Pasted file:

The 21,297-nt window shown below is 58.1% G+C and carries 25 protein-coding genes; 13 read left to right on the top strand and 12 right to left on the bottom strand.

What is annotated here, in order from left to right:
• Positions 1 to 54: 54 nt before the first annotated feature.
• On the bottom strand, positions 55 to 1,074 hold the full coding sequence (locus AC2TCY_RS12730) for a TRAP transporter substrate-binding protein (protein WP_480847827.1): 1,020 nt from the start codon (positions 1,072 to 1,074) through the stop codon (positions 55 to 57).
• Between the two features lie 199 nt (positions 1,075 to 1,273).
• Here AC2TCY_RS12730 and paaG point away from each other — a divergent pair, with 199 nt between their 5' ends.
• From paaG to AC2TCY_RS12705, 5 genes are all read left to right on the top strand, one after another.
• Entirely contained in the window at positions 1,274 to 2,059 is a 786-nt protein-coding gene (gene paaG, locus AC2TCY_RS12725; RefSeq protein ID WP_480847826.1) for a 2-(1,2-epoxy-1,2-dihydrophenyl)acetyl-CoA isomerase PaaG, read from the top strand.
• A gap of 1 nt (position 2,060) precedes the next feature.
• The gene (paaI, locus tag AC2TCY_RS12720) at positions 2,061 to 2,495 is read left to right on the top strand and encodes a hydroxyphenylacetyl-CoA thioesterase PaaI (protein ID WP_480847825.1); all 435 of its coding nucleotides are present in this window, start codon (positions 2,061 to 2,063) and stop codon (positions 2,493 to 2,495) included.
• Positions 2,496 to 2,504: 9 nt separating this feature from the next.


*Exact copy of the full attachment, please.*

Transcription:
The 21,297-nt window shown below is 58.1% G+C and carries 25 protein-coding genes; 13 read left to right on the top strand and 12 right to left on the bottom strand.

What is annotated here, in order from left to right:
• Positions 1 to 54: 54 nt before the first annotated feature.
• On the bottom strand, positions 55 to 1,074 hold the full coding sequence (locus AC2TCY_RS12730) for a TRAP transporter substrate-binding protein (protein WP_480847827.1): 1,020 nt from the start codon (positions 1,072 to 1,074) through the stop codon (positions 55 to 57).
• Between the two features lie 199 nt (positions 1,075 to 1,273).
• Here AC2TCY_RS12730 and paaG point away from each other — a divergent pair, with 199 nt between their 5' ends.
• From paaG to AC2TCY_RS12705, 5 genes are all read left to right on the top strand, one after another.
• Entirely contained in the window at positions 1,274 to 2,059 is a 786-nt protein-coding gene (gene paaG, locus AC2TCY_RS12725; RefSeq protein ID WP_480847826.1) for a 2-(1,2-epoxy-1,2-dihydrophenyl)acetyl-CoA isomerase PaaG, read from the top strand.
• A gap of 1 nt (position 2,060) precedes the next feature.
• The gene (paaI, locus tag AC2TCY_RS12720) at positions 2,061 to 2,495 is read left to right on the top strand and encodes a hydroxyphenylacetyl-CoA thioesterase PaaI (protein ID WP_480847825.1); all 435 of its coding nucleotides are present in this window, start codon (positions 2,061 to 2,063) and stop codon (positions 2,493 to 2,495) included.
• Positions 2,496 to 2,504: 9 nt separating this feature from the next.